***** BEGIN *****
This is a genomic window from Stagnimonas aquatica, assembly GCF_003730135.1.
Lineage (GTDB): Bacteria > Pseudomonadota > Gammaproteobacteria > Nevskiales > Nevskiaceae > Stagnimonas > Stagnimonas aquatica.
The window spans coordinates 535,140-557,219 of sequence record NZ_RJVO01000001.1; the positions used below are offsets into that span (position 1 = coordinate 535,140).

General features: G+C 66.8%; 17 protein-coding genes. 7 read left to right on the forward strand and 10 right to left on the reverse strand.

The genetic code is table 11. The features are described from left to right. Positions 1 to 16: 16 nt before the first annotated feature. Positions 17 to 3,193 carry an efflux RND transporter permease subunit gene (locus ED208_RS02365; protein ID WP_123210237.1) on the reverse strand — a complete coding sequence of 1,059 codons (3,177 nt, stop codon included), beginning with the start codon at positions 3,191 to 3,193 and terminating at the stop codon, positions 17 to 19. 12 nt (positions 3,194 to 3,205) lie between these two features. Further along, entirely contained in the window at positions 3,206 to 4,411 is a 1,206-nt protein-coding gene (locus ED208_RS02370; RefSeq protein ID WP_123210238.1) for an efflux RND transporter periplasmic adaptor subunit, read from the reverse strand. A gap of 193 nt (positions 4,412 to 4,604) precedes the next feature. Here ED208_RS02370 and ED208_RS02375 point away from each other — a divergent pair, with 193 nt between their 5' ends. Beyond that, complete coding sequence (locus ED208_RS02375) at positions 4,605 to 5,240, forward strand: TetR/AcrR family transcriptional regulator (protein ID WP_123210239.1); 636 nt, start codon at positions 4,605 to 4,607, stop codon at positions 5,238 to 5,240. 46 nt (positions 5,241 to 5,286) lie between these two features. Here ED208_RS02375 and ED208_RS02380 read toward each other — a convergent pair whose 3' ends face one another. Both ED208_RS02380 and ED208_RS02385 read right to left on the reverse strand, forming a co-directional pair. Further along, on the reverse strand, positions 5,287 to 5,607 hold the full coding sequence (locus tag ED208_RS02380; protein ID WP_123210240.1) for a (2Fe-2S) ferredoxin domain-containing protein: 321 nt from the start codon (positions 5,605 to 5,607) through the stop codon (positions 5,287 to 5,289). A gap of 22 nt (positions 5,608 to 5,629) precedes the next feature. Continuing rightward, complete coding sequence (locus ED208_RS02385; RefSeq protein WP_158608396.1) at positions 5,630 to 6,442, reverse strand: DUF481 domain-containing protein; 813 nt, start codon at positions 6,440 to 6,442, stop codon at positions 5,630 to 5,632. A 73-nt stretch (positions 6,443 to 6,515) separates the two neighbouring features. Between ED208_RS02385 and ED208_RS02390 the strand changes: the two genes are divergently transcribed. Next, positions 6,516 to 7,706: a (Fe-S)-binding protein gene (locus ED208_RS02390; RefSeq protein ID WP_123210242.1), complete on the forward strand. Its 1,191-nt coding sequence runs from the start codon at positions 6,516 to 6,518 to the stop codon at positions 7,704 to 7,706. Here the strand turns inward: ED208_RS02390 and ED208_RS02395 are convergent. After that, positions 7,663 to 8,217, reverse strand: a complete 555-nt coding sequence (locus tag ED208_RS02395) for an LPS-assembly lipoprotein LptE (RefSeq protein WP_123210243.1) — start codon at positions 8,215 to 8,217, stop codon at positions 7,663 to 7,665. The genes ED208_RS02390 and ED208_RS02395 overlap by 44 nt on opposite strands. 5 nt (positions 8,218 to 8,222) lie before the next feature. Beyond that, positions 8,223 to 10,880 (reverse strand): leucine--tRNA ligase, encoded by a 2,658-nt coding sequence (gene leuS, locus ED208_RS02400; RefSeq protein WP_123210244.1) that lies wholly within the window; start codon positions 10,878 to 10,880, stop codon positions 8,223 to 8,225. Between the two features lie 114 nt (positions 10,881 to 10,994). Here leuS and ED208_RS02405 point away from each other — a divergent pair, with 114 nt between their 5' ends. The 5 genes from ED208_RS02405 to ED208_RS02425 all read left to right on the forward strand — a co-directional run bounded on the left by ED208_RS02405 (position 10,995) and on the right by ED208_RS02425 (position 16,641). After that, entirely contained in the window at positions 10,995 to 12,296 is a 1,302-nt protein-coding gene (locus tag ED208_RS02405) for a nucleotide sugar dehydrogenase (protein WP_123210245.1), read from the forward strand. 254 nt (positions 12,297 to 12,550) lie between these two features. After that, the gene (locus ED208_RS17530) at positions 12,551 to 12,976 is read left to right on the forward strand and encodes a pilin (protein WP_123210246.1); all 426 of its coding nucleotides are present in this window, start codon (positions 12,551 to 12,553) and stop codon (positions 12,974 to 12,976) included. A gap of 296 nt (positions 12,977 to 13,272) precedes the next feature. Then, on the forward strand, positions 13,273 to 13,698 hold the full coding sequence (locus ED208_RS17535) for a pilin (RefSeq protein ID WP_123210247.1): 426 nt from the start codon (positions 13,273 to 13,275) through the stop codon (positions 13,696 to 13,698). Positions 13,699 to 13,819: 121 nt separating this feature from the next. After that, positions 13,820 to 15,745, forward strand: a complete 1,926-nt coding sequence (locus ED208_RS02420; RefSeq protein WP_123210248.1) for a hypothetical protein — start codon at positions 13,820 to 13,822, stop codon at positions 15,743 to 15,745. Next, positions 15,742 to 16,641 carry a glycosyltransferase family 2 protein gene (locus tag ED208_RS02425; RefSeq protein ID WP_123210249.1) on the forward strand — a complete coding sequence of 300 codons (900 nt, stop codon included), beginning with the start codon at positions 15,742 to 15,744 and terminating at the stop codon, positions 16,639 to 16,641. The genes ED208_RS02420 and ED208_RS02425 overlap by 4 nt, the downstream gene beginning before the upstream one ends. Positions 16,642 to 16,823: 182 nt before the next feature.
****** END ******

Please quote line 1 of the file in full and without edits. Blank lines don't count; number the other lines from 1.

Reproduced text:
This is a genomic window from Stagnimonas aquatica, assembly GCF_003730135.1.